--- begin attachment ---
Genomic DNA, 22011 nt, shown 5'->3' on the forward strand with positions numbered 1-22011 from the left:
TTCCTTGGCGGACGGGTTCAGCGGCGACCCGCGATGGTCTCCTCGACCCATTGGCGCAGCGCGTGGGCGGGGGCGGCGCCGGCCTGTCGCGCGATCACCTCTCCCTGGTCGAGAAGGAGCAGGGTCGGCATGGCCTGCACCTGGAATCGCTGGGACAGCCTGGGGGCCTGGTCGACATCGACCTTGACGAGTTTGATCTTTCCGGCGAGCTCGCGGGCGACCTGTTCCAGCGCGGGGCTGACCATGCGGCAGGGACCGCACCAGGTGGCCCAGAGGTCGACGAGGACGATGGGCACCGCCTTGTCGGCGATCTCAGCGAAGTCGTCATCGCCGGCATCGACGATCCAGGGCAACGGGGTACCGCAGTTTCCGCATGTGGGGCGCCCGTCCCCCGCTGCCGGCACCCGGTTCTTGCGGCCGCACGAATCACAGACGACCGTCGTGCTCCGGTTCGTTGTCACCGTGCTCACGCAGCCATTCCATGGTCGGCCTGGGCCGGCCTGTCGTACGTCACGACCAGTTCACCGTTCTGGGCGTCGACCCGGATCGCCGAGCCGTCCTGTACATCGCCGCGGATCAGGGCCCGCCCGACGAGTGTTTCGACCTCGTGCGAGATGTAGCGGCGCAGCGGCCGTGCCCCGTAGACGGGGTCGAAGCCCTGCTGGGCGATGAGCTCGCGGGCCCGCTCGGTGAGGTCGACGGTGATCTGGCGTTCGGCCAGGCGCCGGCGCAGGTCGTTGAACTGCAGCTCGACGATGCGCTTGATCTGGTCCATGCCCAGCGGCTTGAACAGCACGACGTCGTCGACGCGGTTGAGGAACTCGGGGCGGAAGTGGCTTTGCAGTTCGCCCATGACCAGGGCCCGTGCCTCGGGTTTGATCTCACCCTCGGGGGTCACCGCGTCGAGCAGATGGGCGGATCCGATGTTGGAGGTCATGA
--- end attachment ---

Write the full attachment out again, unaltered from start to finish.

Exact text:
Genomic DNA, 22011 nt, shown 5'->3' on the forward strand with positions numbered 1-22011 from the left:
TTCCTTGGCGGACGGGTTCAGCGGCGACCCGCGATGGTCTCCTCGACCCATTGGCGCAGCGCGTGGGCGGGGGCGGCGCCGGCCTGTCGCGCGATCACCTCTCCCTGGTCGAGAAGGAGCAGGGTCGGCATGGCCTGCACCTGGAATCGCTGGGACAGCCTGGGGGCCTGGTCGACATCGACCTTGACGAGTTTGATCTTTCCGGCGAGCTCGCGGGCGACCTGTTCCAGCGCGGGGCTGACCATGCGGCAGGGACCGCACCAGGTGGCCCAGAGGTCGACGAGGACGATGGGCACCGCCTTGTCGGCGATCTCAGCGAAGTCGTCATCGCCGGCATCGACGATCCAGGGCAACGGGGTACCGCAGTTTCCGCATGTGGGGCGCCCGTCCCCCGCTGCCGGCACCCGGTTCTTGCGGCCGCACGAATCACAGACGACCGTCGTGCTCCGGTTCGTTGTCACCGTGCTCACGCAGCCATTCCATGGTCGGCCTGGGCCGGCCTGTCGTACGTCACGACCAGTTCACCGTTCTGGGCGTCGACCCGGATCGCCGAGCCGTCCTGTACATCGCCGCGGATCAGGGCCCGCCCGACGAGTGTTTCGACCTCGTGCGAGATGTAGCGGCGCAGCGGCCGTGCCCCGTAGACGGGGTCGAAGCCCTGCTGGGCGATGAGCTCGCGGGCCCGCTCGGTGAGGTCGACGGTGATCTGGCGTTCGGCCAGGCGCCGGCGCAGGTCGTTGAACTGCAGCTCGACGATGCGCTTGATCTGGTCCATGCCCAGCGGCTTGAACAGCACGACGTCGTCGACGCGGTTGAGGAACTCGGGGCGGAAGTGGCTTTGCAGTTCGCCCATGACCAGGGCCCGTGCCTCGGGTTTGATCTCACCCTCGGGGGTCACCGCGTCGAGCAGATGGGCGGATCCGATGTTGGAGGTCATGA